British Columbia

Americans travelling through B.C. are 'scared' of breaking rules, RV park owner says

Despite reports of some American tourists flouting rules surrounding COVID-19 while travelling in Canada, the owner of an RV park in Fort Nelson, B.C., says the few U.S. visitors she's receiving seem to be taking the pandemic more seriously than their Canadian counterparts.

'They're checking with you every second to make sure they can do this or they can do that.'

The Triple G Hideaway RV Park and Restaurant in Fort Nelson, B.C., is still welcoming American visitors. (Glenda Simpson)

Despite reports of some American tourists flouting rules surrounding COVID-19 while travelling in Canada, the owner of an RV park in Fort Nelson, B.C., says the few U.S. visitors she's receiving seem to be taking the pandemic more seriously than their Canadian counterparts.

"They're wearing their masks, they're coming into the campground with masks on in their vehicle," said Glenda Simpson who runs Triple G Hideaway RV Park and Restaurant. "They're checking with you every second to make sure they can do this or they can do that."

Simpson said the majority of people stopping to spend the night are either transferring military families or senior citizens returning to their Alaskan properties, and many are "very scared" of accidentally breaking any rules.

While the Canada-U.S. border remains closed to non-essential travel, Americans can drive to and from Alaska for "non-discretionary" purposes provided they take a direct path — which often means a trip through Fort Nelson along the Alaska Highway.

While there have been reports of Americans ignoring these rules, breaking off for visits in Banff, Whitehorse and even Vancouver Island, Simpson said the people she's interacting with are eager to please, even asking if it's OK for them to get out of their vehicles to enjoy the sun.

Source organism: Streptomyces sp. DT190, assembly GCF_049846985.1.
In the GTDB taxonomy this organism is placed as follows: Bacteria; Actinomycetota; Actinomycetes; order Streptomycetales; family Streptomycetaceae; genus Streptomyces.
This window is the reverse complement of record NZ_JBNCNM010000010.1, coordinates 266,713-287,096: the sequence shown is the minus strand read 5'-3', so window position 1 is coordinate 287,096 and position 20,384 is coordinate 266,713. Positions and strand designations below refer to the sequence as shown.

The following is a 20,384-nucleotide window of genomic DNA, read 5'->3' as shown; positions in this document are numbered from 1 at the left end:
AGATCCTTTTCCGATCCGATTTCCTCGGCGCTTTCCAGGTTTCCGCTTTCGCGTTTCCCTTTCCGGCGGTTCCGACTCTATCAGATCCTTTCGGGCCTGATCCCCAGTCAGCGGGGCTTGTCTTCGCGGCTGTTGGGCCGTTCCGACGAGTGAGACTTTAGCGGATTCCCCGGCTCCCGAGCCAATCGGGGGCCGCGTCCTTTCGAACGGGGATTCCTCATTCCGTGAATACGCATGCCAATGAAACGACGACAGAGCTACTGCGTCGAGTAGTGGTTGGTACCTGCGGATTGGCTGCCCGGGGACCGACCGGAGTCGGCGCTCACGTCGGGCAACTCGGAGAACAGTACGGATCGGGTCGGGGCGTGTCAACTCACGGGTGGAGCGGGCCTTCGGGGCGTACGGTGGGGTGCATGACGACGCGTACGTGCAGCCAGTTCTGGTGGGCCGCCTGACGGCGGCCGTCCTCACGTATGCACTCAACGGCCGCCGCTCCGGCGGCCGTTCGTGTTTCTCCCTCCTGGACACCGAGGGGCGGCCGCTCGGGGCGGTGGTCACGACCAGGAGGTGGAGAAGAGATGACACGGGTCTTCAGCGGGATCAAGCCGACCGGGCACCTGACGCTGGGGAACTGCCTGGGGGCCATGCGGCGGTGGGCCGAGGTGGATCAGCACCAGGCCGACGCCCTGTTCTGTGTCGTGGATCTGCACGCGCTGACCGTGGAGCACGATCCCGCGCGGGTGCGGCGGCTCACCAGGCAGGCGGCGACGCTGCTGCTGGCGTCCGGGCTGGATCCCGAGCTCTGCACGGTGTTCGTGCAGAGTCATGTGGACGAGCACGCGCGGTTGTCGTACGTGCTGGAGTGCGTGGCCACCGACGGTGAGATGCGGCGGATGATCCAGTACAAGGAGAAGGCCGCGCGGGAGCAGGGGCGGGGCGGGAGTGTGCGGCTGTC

Simpson said she's gone shopping for several of her guests so they can stock up on essential supplies without stepping into a grocery store.

The most direct trip between the contiguous United States and Alaska still takes multiple days to drive. (Google Maps)

She also expressed concern that some people are trying to get through Canada so quickly they could be putting themselves and others at risk by driving for longer than is safe, and sleeping on the side of the road rather than getting a proper rest.

"Some are being told they can't stay at any parks or campgrounds, which I find really hurts our business," she said.

'Brutal' for businesses

With the Alaska border closed, Simpson said her business is down roughly 80 per cent, something she called "just brutal."

Kim Eglinki of the Fort Nelson Museum gave a similar report, estimating that in a normal year, 90 per cent of visitors are Americans travelling to Alaska. Without them, she said, there has been a major drop in revenue. 

The Fort Nelson Museum. (Andrew Kurjata/CBC)

"It's a huge, huge hit for the museum and probably anybody else in the tourism industry."

Mayor Gary Foster said while he knows businesses are hurting, he also believes most people in the community support the border closure.

"I know the tourism industry has been just devastated," he said. "On the flip ... the last thing we want to see is cases of COVID-19 brought in from our American neighbours. And I know they're having a terrible struggle south of the border."

 

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ABOUT THE AUTHOR

Andrew Kurjata

CBC Prince George | @akurjata

Andrew Kurjata is an award-winning journalist covering Northern British Columbia for CBC Radio and cbc.ca, situated in unceded Lheidli T'enneh territory in Prince George. You can email him at andrew.kurjata@cbc.ca. You can also send encrypted messages using Signal or iMessage to 250.552.2058.

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